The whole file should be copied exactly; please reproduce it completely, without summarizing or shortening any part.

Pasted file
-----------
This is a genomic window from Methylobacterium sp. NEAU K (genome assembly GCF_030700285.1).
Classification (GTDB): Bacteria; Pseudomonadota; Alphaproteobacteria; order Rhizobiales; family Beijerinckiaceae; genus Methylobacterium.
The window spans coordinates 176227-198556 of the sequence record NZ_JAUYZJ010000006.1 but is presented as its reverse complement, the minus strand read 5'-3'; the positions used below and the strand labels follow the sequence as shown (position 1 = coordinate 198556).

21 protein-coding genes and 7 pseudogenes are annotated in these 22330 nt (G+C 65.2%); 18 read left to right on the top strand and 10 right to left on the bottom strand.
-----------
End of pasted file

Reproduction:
This is a genomic window from Methylobacterium sp. NEAU K (genome assembly GCF_030700285.1).
Classification (GTDB): Bacteria; Pseudomonadota; Alphaproteobacteria; order Rhizobiales; family Beijerinckiaceae; genus Methylobacterium.
The window spans coordinates 176227-198556 of the sequence record NZ_JAUYZJ010000006.1 but is presented as its reverse complement, the minus strand read 5'-3'; the positions used below and the strand labels follow the sequence as shown (position 1 = coordinate 198556).

21 protein-coding genes and 7 pseudogenes are annotated in these 22330 nt (G+C 65.2%); 18 read left to right on the top strand and 10 right to left on the bottom strand.